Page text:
More generally, it is worth asking whether the Justice Department ever needs to use a misprision charge in the context of a company’s failure to report a data security incident. There are a variety of state laws that require companies to report certain computer intrusions to victims and/or to state attorneys general. There are sector-specific laws and regulations requiring reporting of certain data security incidents to federal agencies and/or the public. And CISA is currently in the process of developing regulations that will require companies it deems “critical infrastructure” to report to CISA certain cyber incidents and ransom payments, and will be required to share such reports with the FBI within 24 hours of when they are received. If a company fails to fulfill these duties, each of these regulators has a variety of enforcement mechanisms. And if a company corruptly destroys evidence, or makes intentionally false or misleading statements, in a matter that is designed to influence a federal investigation, the Justice Department has the ability to bring obstruction of justice and/or false statements charges.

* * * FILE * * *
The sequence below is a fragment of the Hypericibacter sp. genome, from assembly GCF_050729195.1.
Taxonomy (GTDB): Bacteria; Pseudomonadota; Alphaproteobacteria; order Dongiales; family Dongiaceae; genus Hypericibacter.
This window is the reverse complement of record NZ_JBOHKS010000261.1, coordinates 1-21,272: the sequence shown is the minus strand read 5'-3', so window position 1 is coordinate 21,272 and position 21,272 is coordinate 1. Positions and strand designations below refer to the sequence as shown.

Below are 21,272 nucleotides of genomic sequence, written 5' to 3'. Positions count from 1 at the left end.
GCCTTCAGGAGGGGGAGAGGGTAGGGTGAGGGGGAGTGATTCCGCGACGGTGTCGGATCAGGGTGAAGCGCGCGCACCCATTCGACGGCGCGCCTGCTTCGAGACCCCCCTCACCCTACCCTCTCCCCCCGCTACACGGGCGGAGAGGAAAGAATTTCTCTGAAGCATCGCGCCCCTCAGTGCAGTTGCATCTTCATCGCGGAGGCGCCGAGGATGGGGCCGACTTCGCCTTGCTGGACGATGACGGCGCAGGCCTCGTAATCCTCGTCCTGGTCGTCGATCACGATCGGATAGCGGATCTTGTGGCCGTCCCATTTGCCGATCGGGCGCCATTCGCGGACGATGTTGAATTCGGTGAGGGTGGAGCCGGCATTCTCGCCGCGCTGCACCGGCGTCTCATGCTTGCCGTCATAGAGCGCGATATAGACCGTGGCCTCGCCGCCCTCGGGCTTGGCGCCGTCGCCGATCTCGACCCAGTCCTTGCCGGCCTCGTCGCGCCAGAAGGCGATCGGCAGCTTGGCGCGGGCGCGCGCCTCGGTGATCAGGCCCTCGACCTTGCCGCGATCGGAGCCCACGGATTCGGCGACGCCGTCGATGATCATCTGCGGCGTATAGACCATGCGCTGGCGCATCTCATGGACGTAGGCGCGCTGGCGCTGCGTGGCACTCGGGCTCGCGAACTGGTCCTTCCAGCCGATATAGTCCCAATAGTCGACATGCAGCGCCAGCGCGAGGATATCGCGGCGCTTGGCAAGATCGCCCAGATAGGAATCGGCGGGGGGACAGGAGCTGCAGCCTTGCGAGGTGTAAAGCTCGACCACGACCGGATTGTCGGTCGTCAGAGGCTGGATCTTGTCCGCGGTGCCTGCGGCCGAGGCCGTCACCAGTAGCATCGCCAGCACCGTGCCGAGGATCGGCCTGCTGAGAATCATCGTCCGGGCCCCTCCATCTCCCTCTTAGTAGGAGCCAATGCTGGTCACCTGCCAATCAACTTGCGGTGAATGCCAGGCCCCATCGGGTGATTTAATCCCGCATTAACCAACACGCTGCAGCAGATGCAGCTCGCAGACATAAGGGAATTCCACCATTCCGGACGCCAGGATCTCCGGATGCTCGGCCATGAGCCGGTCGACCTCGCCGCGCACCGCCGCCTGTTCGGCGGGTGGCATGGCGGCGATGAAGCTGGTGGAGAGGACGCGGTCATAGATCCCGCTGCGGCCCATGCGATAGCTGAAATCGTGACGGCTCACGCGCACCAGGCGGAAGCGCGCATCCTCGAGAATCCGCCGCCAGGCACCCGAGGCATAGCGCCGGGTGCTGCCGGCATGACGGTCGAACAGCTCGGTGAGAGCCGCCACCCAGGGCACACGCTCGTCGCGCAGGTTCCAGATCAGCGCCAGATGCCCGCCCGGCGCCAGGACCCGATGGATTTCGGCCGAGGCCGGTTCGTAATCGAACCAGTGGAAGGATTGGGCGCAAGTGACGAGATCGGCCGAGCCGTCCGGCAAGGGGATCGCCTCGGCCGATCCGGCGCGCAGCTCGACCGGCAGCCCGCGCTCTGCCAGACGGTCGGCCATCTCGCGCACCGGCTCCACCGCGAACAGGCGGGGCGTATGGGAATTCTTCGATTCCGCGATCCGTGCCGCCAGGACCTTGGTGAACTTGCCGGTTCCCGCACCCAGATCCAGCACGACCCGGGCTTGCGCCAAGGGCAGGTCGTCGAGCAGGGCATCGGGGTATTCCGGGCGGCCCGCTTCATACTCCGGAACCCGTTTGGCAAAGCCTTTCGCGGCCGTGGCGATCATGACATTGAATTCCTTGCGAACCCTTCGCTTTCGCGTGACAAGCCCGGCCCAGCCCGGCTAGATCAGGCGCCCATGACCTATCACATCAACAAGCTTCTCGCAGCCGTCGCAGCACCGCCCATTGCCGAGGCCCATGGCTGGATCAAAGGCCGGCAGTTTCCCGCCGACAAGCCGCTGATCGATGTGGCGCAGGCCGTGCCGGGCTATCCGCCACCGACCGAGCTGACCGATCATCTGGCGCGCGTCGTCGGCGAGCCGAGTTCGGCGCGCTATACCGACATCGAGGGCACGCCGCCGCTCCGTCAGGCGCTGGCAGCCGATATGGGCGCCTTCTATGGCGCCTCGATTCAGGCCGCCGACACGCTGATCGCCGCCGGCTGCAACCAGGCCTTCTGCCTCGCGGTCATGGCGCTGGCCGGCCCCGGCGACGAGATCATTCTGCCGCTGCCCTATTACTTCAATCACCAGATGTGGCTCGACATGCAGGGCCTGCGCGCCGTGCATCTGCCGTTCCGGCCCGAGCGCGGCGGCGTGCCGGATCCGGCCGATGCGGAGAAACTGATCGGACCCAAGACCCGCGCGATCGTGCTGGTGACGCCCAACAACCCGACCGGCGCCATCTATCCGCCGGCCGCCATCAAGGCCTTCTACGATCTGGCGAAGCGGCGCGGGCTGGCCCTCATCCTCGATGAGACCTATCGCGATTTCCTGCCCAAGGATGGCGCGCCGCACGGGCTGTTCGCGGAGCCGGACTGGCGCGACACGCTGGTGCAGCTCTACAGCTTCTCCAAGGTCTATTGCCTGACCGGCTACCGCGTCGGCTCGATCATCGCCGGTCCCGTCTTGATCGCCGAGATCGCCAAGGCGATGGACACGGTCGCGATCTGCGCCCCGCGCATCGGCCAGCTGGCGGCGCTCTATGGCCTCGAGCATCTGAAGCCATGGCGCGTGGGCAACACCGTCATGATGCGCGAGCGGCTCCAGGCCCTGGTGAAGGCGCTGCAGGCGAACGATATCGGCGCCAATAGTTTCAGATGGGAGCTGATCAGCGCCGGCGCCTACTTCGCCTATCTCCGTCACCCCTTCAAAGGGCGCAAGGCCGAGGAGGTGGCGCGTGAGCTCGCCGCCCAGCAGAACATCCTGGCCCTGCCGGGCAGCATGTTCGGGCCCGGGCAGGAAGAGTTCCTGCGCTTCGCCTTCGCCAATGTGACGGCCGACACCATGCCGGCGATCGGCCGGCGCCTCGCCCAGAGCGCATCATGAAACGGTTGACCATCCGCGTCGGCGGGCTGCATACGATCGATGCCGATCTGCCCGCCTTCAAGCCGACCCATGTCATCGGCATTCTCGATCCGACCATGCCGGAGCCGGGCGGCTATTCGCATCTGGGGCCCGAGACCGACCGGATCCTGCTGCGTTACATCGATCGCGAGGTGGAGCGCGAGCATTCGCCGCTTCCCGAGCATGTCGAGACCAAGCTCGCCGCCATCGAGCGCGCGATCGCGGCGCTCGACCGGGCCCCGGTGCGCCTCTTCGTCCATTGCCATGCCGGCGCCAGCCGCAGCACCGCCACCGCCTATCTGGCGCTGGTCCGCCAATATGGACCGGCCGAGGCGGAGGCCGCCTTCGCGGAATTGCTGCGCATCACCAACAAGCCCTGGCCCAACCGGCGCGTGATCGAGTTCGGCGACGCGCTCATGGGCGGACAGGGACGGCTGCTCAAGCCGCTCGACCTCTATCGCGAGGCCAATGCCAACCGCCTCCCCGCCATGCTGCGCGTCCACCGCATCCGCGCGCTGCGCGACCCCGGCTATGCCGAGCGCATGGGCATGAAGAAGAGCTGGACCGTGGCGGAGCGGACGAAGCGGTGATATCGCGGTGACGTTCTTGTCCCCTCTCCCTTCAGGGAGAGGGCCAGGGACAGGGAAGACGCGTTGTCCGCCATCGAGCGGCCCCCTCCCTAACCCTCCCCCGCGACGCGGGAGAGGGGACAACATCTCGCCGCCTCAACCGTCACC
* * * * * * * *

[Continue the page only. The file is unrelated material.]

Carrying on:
But if a company does comply with its state and federal cyber incident and ransom payment disclosure obligations, and does not lie to the government or aim to obstruct its investigation, I am hard-pressed to think of circumstances in which a misprision charge would nonetheless be necessary or appropriate. I do not believe, for instance, that a company that pays a ransom, in part, to prevent public disclosure of a ransomware event, and decides not to disclose that payment to the federal government in circumstances where the forthcoming CISA regulations do not require disclosure, should have to be concerned that the Justice Department might nonetheless consider its actions misprision of a felony. A contrary view would circumvent the careful regulatory process created by CIRCIA for defining the precise circumstances in which ransom payments are required to be disclosed and would smack of regulation by enforcement. If my concerns that a misprision charge could be misused in this way are unjustified, the Justice Department should say so in writing. Doing so will help restore the trust that the Sullivan prosecution has shaken.

Kellen Dwyer is a partner at Alston & Bird and co-chair of the firm’s National Security & Digital Crimes Team. He served in the Justice Department for seven years, first as an Assistant U.S. Attorney in the Eastern District of Virginia, where he prosecuted computer hacking and national security cases, then as a Deputy Assistant Attorney General in the National Security Division, where he was in charge of the legal policy and appellate sections.